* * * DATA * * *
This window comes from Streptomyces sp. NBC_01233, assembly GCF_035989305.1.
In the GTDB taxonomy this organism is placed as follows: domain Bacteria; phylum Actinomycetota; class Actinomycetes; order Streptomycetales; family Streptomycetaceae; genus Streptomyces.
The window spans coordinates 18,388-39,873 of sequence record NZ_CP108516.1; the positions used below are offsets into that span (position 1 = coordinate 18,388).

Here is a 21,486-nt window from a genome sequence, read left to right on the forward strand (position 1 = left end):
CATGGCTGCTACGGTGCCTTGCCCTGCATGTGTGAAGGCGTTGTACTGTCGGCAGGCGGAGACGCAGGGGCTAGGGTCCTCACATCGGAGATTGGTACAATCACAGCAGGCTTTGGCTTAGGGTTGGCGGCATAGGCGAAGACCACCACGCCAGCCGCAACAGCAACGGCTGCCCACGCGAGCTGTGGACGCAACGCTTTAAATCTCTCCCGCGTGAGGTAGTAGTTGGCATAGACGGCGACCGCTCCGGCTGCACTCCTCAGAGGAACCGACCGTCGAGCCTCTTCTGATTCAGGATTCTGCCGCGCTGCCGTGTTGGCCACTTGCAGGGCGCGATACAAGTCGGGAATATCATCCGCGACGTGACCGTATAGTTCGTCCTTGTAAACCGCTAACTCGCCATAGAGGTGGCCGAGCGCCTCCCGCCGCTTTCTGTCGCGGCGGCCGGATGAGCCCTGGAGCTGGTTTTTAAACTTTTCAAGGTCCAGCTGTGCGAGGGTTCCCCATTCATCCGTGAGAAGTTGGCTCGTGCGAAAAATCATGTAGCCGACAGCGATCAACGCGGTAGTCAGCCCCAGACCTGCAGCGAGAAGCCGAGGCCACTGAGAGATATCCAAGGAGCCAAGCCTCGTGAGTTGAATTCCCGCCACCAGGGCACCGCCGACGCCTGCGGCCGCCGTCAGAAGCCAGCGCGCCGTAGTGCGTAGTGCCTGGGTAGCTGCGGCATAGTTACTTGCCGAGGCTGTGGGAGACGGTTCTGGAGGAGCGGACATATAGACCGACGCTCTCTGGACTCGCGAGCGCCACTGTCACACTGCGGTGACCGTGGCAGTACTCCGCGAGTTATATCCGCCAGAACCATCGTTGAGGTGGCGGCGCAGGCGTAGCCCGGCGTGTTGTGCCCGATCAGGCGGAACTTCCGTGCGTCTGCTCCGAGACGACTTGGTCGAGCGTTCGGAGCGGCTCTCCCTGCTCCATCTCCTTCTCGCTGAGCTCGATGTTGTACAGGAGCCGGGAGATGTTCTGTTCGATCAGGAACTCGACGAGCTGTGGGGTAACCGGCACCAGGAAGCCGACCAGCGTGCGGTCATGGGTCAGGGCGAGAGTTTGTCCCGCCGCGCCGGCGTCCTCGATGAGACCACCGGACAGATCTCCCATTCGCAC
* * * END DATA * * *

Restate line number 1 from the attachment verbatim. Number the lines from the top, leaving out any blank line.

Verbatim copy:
This window comes from Streptomyces sp. NBC_01233, assembly GCF_035989305.1.